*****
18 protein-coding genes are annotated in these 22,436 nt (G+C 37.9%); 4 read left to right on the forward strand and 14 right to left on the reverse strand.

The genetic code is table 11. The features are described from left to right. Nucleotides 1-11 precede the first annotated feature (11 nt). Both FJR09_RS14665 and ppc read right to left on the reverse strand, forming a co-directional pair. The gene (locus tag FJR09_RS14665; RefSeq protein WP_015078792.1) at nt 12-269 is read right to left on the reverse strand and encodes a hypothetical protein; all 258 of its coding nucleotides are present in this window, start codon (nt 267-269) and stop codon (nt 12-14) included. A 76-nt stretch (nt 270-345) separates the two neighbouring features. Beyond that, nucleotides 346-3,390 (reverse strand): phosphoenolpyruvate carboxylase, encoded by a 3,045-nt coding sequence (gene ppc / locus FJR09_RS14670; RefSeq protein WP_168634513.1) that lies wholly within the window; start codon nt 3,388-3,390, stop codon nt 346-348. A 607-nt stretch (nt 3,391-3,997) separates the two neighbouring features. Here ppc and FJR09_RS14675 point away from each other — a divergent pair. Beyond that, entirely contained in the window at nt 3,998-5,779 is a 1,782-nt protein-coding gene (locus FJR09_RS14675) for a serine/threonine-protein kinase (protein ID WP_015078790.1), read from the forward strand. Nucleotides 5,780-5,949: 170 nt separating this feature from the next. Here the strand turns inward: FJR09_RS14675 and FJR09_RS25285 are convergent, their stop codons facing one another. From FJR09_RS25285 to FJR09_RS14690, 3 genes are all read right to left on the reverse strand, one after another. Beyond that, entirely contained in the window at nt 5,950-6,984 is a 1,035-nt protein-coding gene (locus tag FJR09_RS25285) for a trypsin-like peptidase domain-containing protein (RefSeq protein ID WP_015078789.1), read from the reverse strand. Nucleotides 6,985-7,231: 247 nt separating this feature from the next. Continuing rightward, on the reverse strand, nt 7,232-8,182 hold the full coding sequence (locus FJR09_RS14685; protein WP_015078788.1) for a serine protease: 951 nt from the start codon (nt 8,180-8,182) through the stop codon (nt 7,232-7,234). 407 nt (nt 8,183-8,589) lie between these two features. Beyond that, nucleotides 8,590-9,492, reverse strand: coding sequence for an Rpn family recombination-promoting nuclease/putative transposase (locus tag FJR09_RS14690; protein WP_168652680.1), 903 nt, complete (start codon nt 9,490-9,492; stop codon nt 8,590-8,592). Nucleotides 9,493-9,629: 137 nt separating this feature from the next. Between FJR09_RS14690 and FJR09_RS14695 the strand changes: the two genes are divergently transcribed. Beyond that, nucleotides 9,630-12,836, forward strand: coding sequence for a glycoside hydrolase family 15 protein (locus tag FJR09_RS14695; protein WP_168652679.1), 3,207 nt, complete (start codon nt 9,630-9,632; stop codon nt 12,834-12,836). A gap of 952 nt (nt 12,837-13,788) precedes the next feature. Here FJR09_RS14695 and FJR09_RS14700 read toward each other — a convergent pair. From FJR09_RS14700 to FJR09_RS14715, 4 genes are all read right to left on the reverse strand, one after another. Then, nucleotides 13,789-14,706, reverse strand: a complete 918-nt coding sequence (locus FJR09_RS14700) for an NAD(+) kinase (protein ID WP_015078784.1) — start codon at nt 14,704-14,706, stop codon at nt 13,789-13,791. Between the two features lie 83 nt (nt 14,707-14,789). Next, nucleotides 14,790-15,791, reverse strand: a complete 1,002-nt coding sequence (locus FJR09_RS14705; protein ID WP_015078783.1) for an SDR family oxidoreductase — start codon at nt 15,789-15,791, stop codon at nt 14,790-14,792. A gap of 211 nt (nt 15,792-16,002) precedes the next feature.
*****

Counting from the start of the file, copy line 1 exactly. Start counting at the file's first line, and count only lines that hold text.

18 protein-coding genes are annotated in these 22,436 nt (G+C 37.9%); 4 read left to right on the forward strand and 14 right to left on the reverse strand.